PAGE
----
Idiopathic Autoimmune Hemolytic Anemia is a reduction in the number of red blood cells due to the body's immune system.
Patients with Warm Autoimmune Hemolytic Anemia are invited to participate in an online focus group on January 16th for which you will receive $150. The purpose is to gain a better understanding of the impact that wAIHA has had on patients's quality of life and the lives of their loved ones. For more information, contact LPelligra@pillaradvocates.com.
So sorry to hear about your son. I'm not sure where you live, but I see Robert Brodsky at Johns Hopkins. I have several different hematologist problems - Red Cell Aplasia is not one of them. Dr. Brodsky is the world leader in Auto Immune Disease - he has saved my life, literally. If you don't live near Baltimore - it may be his office can refer you to someone in your area. Best of luck to you and your family.
My son just had a bone marrow transplant. He has red cell aplasia, and they suspect that his immune system is keeping him from making red blood cells. I'm desperate to find more information about red cell aplasia and would love to find someone who underwent a bone marrow transplant for this disorder. There is no organization or resource I can find for specific information. Any suggestions would be greatly appreciated. There is no guarantee that the transplant will correct this problem. He is only 11, and I wonder how this will affect his growth and development.
CoRDS, or the Coordination of Rare Diseases at Sanford, is based at Sanford Research in Sioux Falls, South Dakota. It provides researchers with a centralized, international patient registry for all rare diseases. This program allows patients and researchers to connect as easily as possible to help advance treatments and cures for rare diseases. The CoRDS team works with patient advocacy groups, individuals and researchers to help in the advancement of research in over 7,000 rare diseases. The registry is free for patients to enroll and researchers to access.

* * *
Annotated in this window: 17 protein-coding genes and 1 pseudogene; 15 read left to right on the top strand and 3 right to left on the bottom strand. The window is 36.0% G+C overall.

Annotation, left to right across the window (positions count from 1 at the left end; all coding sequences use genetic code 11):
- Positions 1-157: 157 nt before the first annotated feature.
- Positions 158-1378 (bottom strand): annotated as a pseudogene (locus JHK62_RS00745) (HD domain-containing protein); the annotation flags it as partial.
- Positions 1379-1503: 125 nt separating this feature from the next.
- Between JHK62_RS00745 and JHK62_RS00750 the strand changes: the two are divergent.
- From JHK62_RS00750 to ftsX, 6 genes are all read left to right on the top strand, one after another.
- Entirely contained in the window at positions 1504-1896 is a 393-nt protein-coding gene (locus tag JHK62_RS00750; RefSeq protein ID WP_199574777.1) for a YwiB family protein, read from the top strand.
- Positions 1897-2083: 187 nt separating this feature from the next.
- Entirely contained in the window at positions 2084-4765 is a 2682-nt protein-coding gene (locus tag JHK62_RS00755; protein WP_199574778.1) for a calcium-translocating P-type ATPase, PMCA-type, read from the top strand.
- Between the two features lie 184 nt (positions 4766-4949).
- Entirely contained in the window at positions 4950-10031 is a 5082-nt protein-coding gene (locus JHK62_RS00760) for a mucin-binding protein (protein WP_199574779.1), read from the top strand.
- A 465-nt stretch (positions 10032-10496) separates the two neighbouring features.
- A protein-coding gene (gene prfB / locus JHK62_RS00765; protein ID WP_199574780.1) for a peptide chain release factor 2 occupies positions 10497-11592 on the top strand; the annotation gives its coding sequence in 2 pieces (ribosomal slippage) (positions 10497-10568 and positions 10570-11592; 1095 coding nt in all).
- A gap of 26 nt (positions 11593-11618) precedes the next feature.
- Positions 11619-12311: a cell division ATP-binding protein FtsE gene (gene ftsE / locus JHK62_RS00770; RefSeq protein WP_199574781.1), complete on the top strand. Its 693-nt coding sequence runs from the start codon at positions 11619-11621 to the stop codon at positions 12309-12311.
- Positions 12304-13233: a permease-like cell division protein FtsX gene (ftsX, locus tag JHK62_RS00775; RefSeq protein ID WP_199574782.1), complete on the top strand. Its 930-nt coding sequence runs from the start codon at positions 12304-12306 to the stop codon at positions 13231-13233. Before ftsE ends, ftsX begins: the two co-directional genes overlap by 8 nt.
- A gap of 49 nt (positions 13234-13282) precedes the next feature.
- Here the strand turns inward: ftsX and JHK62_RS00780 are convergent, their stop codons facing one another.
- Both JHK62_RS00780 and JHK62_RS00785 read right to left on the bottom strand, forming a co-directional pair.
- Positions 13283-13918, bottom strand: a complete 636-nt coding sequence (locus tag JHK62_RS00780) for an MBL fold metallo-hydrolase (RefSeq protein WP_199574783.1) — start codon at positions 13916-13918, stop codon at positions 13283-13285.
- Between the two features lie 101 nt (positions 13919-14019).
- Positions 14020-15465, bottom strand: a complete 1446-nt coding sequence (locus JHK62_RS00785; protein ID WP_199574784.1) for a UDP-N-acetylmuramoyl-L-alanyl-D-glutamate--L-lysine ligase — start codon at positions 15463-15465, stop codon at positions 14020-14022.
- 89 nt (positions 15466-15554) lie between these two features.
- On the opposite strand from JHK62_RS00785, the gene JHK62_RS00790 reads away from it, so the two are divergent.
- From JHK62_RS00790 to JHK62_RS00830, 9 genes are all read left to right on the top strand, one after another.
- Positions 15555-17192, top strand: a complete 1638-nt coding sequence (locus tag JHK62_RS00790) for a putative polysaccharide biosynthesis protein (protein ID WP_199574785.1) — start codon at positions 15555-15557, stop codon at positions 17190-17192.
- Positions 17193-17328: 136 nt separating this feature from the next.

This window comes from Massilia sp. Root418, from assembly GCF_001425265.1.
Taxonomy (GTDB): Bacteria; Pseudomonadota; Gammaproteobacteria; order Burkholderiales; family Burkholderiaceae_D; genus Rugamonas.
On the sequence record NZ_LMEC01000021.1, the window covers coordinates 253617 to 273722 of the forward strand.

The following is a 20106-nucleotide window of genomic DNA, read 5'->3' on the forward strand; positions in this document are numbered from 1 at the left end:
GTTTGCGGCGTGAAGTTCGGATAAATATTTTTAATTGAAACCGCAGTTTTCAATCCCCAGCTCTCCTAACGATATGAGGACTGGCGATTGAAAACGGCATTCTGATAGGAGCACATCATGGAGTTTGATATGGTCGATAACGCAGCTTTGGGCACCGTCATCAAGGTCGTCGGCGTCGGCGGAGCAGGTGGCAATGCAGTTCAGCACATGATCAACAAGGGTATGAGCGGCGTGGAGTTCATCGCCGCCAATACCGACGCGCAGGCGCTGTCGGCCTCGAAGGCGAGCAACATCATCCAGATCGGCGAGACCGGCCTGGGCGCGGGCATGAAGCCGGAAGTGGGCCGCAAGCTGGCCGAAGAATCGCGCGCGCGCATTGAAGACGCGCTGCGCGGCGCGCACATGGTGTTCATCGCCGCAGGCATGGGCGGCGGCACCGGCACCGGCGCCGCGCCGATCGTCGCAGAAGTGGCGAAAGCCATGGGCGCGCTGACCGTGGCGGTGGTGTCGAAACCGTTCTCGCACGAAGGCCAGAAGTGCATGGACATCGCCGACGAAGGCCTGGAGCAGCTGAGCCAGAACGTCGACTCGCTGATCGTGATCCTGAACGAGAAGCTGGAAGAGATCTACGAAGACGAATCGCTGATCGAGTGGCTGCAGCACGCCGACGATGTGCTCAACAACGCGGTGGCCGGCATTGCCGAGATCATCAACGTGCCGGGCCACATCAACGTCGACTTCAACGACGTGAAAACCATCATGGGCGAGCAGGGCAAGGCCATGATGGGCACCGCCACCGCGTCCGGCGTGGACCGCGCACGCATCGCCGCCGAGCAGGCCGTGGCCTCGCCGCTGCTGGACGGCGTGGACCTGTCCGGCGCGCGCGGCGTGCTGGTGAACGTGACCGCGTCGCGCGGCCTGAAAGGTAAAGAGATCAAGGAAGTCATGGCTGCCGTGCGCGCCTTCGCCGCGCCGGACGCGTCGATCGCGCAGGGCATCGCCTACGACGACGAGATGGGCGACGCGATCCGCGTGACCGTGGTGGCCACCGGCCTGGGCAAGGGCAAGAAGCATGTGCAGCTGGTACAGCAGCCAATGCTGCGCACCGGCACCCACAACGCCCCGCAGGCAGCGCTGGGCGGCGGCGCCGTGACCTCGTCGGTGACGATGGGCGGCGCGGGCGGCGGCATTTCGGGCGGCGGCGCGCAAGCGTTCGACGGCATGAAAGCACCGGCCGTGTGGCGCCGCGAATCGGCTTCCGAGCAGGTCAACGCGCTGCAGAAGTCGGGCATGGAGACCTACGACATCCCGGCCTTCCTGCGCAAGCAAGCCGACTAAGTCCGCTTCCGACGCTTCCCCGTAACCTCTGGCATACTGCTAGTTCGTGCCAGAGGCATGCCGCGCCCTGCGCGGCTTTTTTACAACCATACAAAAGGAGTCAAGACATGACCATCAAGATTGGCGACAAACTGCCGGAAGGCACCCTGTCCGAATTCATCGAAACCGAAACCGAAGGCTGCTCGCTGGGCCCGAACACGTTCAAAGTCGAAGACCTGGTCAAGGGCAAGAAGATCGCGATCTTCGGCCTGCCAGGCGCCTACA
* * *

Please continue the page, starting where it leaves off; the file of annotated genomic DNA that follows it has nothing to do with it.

Enrolling is easy.
After these steps, the enrollment process is complete. All other questions are voluntary. However, these questions are important to patients and their families to create awareness as well as to researchers to study rare diseases. This is why we ask our participants to update their information annually or anytime changes to their information occur.
Researchers can contact CoRDS to determine if the registry contains participants with the rare disease they are researching. If the researcher determines there is a sufficient number of participants or data on the rare disease of interest within the registry, the researcher can apply for access. Upon approval from the CoRDS Scientific Advisory Board, CoRDS staff will reach out to participants on behalf of the researcher. It is then up to the participant to determine if they would like to join the study.
Visit sanfordresearch.org/CoRDS to enroll.
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